Saturday, September 1, 2012

Dog Despair

Neurotic and self-obsessed as I am, minor physical problems can throw me into a tizz. I metaphorically shake my fist at the sky and am haunted by dark imaginings of future health nightmares: rosacea will scar my face horribly; tinnitus will sound like a crazed pizza deliverer who keeps knocking at the front door, never realising he's come to the wrong place; I'll get permanent brain damage from the black mould on the kitchen ceiling. And then I pick myself up and gradually learn to manage and adjust to the latest issue that life and ageing have imposed.

When other people in my life show signs of ill-health it’s even more dire. These people are not supposed to get sick. They are there to support me, aren’t they? (Well actually no, but that’s what I believe deep down.) When family members acquire conditions much more serious than whatever I’ve had to put up with physically speaking, it feels as if the universe is making a direct attack on my fragile support systems. Forget the people themselves.

The people may not necessarily be human.

So far I’ve taken three paragraphs to get around to the point of this blog entry: Jordan, the 99-per-cent-cocker-spaniel-one-per-cent-cute dog that belongs to the family of one my sisters and that I used to walk in the park twice a week, has a slipped disc.

As soon as I write this, it starts to sound trivial. Anything to do with dogs ultimately does. Their status is infinitely limited compared with humans. The ones who are truly cosseted are derided by society with the label ‘pooch’.

As with all non-human animals, part of the reason we trivialise their suffering is because they can’t tell us how they’re feeling. So we take the easy way out and assume they put up with suffering more easily than we do. We tell ourselves that animals are hardy creatures who live and die in the wild without doctors, artificial heating, or guarantees of a regular food source, and that with us as their carers they have it made. I wish that as a society we could start to give them the benefit of the doubt.

Jordan has his own chair in the lounge room because the family don’t like him sitting on their large modular couch. His old chair – a black swivel leather chair – was fine. But they didn’t like the look of it so they got him a new one and that’s when the trouble started. The new chair was too high for him and he slipped a disc when trying to jump up onto it.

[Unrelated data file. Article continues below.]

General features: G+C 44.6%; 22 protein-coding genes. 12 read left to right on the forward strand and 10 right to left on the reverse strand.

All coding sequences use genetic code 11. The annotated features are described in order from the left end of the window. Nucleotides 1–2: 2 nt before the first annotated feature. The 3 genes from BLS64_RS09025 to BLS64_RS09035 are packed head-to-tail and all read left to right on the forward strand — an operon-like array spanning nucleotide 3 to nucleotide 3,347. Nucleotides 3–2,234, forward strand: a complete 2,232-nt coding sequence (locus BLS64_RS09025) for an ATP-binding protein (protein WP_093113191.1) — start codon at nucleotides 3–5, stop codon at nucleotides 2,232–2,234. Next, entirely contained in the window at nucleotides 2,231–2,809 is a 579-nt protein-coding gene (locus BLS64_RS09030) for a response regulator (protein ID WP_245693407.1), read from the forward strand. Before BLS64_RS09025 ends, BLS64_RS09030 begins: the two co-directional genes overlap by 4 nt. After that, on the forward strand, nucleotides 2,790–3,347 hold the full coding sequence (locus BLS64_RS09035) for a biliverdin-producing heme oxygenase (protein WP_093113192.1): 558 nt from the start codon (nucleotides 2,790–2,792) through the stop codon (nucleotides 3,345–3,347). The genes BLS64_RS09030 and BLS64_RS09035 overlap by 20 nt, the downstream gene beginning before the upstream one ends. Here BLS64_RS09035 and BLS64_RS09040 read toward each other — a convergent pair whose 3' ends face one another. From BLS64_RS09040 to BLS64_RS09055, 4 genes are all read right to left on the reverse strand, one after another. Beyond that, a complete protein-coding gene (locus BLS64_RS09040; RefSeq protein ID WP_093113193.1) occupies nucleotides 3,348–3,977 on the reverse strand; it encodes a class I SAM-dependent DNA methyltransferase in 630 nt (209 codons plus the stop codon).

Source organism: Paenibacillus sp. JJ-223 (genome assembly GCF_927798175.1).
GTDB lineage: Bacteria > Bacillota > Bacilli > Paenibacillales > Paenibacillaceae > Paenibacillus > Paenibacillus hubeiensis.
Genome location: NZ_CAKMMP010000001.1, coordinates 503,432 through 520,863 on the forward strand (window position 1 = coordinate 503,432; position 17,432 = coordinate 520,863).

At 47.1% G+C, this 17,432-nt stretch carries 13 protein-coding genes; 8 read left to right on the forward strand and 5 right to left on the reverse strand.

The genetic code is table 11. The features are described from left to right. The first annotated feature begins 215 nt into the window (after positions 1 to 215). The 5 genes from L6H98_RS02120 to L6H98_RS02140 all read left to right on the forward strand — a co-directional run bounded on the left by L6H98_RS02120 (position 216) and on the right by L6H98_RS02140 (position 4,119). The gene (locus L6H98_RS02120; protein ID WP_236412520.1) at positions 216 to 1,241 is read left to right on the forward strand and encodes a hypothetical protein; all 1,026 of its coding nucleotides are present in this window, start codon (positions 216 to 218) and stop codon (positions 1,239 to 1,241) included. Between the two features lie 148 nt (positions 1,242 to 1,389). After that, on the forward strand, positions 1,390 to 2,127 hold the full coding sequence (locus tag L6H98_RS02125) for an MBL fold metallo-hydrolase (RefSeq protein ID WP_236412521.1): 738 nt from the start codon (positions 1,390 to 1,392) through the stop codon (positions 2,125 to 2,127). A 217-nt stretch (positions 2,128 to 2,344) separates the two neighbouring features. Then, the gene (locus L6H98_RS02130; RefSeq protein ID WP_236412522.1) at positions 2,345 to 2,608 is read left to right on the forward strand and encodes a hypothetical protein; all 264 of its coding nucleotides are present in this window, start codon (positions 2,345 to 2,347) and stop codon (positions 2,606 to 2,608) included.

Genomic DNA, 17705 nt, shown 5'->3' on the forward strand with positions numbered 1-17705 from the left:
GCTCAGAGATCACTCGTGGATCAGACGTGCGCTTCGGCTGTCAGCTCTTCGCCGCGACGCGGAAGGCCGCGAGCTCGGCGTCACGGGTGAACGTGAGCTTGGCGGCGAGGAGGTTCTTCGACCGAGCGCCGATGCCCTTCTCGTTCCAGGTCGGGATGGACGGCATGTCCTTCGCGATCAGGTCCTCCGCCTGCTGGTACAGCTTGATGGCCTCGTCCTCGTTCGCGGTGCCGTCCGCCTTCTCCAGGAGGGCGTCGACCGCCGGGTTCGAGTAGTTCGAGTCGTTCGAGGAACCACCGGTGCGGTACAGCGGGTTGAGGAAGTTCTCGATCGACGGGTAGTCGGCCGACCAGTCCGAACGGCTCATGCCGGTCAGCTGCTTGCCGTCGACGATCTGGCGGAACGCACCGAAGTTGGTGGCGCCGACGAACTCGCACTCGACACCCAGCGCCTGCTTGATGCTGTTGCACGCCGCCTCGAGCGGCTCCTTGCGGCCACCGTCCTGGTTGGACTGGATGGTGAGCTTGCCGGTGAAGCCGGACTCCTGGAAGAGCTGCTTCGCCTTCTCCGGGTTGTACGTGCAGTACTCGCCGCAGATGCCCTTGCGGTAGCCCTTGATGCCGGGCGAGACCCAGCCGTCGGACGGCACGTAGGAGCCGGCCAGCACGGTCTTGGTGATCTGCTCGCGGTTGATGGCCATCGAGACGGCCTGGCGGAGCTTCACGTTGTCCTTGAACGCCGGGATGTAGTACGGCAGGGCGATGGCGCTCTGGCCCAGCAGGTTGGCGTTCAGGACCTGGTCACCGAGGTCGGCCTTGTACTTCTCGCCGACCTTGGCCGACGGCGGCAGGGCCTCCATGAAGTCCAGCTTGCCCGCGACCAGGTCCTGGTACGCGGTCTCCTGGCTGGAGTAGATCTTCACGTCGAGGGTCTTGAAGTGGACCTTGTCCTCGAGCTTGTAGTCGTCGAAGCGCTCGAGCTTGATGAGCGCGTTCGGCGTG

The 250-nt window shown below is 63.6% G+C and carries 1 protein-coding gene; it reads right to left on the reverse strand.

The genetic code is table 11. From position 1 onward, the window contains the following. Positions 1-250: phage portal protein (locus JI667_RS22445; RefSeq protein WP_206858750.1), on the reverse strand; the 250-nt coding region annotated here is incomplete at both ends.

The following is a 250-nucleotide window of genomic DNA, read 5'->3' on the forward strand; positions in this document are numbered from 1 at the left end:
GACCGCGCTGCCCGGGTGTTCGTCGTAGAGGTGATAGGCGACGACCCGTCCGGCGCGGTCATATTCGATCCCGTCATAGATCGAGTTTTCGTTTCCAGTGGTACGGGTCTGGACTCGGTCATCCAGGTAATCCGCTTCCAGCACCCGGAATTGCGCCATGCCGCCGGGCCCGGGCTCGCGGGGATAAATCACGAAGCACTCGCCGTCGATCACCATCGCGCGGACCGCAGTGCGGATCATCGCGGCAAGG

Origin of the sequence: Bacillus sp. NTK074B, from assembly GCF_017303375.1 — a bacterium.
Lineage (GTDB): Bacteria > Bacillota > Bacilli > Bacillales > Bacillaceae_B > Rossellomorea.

I went around to my sister’s place last Friday to say hello to Jordan and sit with him for a while. I kind of invited myself, something I normally don't do, but I was anxious to see that he was okay and give him some time. My sister agreed to me dropping over at 4.30 that day, and I promised her she wouldn't have to stop and entertain me. The self-invitation turned out to be a perfectly predictable mistake. 

I found him worse than I’d wanted to believe. He greeted me at the front door so excited he was shivering compulsively, but when placed back in his previous position he lay there listlessly. He can walk around slowly but should be resting. Watching his attempt to simply sit on his haunches was pitiful: tentatively moving his bum towards the floor, then giving up; obviously too painful. He is, to put it bluntly, temporarily disabled. Someone who didn’t know what was wrong might assume he was an elderly dog with a terrible case of arthritis.

My sister has taken him to the vet and he is now on painkillers and will go back for a further check-up next week, with x-rays a possibility if he makes no progress. He is obviously in some pain even when still, but it is not so extreme that he is yelping, as he was before the painkillers. ‘It could be months ...’ I said to my sister, who is a nurse and understands the travails of recovery. She nodded. ‘I know,’ she said in her irritable way. When she lets herself stop and focus on Jordan, she has a reservoir of affection for him, calling him puppy even though he's now five years old, and insisting that he uses his long ginger-coloured eyelashes to communicate: 'Look, see how he blinks to tell you how he's feeling!'

But the spigot of her empathy is easily turned off. Since the onset of the condition Jordan is allowed to sit on the couch with a towel underneath, but apparently only during the day when my sister is not at work. ‘We need the couch to ourselves,’ she explained as she relegated him to a corner next to the television at around 5.30 pm. In this alternative position he lies on a doubled-over rug where he can’t see the television screen; not that he seems much interested in it, but it means he’s cut off from what the rest of the family is doing when they’re all sitting down together to watch it. Jordan’s haunted, unhappy eyes shone darkly from this lowly (and probably colder) position; I imagine this alternative spot is because my sister’s husband doesn’t like him being on the couch, and was due home any minute.

There's no one to blame for this mishap, and it wasn't foreseeable. But I can't help seeing a kind of metaphoric correlation between the family's lack of care and Jordan's current state. They seem obscurely to blame for not watching over him more closely. And assuming Jordan’s new chair was higher than the couch, the family’s subtle distancing of him (not allowing him on the couch in the first place) has inadvertently contributed. My sister is cosseting him somewhat, but not enough.

My tenuous relationship with him has become even more fragile, because I can only see him within the confines of the house, where I am soon made to feel unwelcome – ‘of course you can stay, sorry, could you get off the couch? I have to tidy up, I’m always like this on a Friday afternoon’ – and I am shooed out along with the dirt my sister is sweeping up from the living room floor in preparation for her husband’s return from work.

If you enjoyed this post, you might also like Dog Days.

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